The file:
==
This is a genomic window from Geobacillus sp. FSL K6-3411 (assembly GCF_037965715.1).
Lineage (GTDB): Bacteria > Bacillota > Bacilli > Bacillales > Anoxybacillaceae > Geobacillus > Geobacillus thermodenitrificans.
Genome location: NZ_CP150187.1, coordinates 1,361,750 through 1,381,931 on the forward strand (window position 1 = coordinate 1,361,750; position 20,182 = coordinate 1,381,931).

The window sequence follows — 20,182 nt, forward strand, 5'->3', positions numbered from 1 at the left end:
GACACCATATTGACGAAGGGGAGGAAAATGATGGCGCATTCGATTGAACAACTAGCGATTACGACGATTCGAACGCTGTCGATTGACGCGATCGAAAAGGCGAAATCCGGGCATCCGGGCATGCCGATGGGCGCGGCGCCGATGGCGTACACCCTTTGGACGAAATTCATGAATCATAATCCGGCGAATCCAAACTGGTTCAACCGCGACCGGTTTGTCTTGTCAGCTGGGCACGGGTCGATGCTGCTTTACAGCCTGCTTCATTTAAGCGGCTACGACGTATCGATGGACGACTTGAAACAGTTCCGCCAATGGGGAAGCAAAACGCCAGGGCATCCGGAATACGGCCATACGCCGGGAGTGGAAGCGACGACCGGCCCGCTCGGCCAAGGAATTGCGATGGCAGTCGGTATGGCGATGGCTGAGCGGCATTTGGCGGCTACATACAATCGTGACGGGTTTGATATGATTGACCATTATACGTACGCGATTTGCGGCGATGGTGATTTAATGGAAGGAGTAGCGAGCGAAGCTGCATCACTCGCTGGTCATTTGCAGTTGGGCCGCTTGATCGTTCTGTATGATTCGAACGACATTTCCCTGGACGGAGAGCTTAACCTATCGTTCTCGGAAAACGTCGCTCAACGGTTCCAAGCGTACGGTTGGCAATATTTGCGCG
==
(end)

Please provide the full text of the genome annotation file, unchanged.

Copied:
This is a genomic window from Geobacillus sp. FSL K6-3411 (assembly GCF_037965715.1).
Lineage (GTDB): Bacteria > Bacillota > Bacilli > Bacillales > Anoxybacillaceae > Geobacillus > Geobacillus thermodenitrificans.
Genome location: NZ_CP150187.1, coordinates 1,361,750 through 1,381,931 on the forward strand (window position 1 = coordinate 1,361,750; position 20,182 = coordinate 1,381,931).

The window sequence follows — 20,182 nt, forward strand, 5'->3', positions numbered from 1 at the left end:
GACACCATATTGACGAAGGGGAGGAAAATGATGGCGCATTCGATTGAACAACTAGCGATTACGACGATTCGAACGCTGTCGATTGACGCGATCGAAAAGGCGAAATCCGGGCATCCGGGCATGCCGATGGGCGCGGCGCCGATGGCGTACACCCTTTGGACGAAATTCATGAATCATAATCCGGCGAATCCAAACTGGTTCAACCGCGACCGGTTTGTCTTGTCAGCTGGGCACGGGTCGATGCTGCTTTACAGCCTGCTTCATTTAAGCGGCTACGACGTATCGATGGACGACTTGAAACAGTTCCGCCAATGGGGAAGCAAAACGCCAGGGCATCCGGAATACGGCCATACGCCGGGAGTGGAAGCGACGACCGGCCCGCTCGGCCAAGGAATTGCGATGGCAGTCGGTATGGCGATGGCTGAGCGGCATTTGGCGGCTACATACAATCGTGACGGGTTTGATATGATTGACCATTATACGTACGCGATTTGCGGCGATGGTGATTTAATGGAAGGAGTAGCGAGCGAAGCTGCATCACTCGCTGGTCATTTGCAGTTGGGCCGCTTGATCGTTCTGTATGATTCGAACGACATTTCCCTGGACGGAGAGCTTAACCTATCGTTCTCGGAAAACGTCGCTCAACGGTTCCAAGCGTACGGTTGGCAATATTTGCGCG